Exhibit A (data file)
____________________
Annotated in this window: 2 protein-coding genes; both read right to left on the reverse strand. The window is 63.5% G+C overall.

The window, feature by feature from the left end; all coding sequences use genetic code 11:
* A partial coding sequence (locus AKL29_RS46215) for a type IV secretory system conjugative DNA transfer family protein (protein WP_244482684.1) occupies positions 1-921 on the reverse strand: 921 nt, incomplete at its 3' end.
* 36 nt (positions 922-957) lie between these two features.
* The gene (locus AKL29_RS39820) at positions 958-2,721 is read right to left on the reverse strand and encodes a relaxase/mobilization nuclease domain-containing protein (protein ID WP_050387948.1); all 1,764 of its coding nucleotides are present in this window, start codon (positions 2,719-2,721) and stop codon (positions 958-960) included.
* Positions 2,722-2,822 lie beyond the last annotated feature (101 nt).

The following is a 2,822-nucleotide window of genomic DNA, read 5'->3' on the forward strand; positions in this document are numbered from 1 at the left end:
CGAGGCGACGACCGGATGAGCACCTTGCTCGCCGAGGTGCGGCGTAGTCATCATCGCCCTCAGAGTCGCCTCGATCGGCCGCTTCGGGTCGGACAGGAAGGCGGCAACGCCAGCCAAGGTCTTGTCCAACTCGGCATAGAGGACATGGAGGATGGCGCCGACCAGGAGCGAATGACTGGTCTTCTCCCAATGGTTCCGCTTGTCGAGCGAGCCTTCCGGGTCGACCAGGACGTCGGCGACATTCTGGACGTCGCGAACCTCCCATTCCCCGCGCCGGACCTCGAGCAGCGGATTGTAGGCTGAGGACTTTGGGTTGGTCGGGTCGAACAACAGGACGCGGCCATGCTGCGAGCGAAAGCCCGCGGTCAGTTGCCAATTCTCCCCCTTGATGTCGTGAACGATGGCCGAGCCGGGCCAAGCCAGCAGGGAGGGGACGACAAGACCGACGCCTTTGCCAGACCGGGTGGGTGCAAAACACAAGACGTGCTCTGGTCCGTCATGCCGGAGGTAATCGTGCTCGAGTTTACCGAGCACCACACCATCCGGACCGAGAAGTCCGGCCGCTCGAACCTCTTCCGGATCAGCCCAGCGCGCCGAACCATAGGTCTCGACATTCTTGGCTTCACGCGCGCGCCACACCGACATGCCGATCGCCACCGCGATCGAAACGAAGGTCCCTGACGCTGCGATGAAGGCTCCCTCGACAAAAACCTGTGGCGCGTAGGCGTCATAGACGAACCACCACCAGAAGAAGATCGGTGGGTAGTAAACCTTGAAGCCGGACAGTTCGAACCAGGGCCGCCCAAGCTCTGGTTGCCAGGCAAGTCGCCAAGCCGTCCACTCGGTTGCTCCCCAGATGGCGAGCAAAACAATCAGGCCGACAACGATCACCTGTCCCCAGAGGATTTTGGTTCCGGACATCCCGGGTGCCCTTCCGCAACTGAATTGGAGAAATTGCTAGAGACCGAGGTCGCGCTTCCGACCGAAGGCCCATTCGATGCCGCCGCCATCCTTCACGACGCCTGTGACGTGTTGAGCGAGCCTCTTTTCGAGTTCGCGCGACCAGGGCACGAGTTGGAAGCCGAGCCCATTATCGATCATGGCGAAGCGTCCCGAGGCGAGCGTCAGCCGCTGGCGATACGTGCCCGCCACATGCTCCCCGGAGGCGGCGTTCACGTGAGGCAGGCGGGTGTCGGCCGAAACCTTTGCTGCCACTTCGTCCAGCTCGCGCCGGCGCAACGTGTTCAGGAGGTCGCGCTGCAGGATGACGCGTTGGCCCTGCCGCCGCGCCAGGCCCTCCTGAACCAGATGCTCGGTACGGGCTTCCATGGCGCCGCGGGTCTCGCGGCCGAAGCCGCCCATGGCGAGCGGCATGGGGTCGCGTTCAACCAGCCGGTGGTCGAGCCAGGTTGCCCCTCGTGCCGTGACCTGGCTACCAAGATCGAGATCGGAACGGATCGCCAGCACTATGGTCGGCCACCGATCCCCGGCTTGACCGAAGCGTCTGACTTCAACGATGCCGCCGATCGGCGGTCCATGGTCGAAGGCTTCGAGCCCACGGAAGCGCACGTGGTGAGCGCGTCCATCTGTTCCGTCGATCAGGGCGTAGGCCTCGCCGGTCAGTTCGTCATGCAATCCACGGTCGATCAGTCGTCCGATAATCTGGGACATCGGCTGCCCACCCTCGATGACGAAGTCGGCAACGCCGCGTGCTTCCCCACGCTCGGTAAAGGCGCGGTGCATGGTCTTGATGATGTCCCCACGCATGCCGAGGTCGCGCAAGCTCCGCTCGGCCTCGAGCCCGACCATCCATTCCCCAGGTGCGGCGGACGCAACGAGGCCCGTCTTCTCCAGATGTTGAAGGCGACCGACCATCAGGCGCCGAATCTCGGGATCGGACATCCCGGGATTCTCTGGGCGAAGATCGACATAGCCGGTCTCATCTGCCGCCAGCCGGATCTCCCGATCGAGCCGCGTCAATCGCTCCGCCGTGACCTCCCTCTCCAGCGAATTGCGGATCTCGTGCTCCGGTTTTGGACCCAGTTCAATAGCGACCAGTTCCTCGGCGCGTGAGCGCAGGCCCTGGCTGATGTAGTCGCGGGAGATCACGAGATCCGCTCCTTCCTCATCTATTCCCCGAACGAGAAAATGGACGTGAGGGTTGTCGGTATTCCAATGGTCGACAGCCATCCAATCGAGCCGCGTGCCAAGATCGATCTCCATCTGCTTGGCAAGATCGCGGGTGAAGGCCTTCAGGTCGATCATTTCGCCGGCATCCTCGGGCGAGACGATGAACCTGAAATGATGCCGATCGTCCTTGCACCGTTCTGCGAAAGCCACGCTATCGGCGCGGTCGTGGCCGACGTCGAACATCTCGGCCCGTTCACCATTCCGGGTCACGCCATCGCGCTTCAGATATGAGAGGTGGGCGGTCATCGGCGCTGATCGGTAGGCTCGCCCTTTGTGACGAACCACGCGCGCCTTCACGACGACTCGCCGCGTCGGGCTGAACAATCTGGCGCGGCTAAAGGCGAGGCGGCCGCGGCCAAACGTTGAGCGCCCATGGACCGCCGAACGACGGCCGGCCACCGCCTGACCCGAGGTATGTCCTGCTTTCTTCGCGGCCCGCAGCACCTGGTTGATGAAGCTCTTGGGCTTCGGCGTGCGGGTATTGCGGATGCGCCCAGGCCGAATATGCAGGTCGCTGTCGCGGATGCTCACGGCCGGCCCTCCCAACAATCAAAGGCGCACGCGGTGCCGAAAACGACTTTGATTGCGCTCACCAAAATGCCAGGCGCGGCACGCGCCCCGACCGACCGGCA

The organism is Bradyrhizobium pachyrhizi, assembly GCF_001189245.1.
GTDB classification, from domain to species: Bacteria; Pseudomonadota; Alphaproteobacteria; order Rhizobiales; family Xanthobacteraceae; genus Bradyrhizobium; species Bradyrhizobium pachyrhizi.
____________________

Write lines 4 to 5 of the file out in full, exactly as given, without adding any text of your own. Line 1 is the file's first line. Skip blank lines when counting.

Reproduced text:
* 36 nt (positions 922-957) lie between these two features.
* The gene (locus AKL29_RS39820) at positions 958-2,721 is read right to left on the reverse strand and encodes a relaxase/mobilization nuclease domain-containing protein (protein ID WP_050387948.1); all 1,764 of its coding nucleotides are present in this window, start codon (positions 2,719-2,721) and stop codon (positions 958-960) included.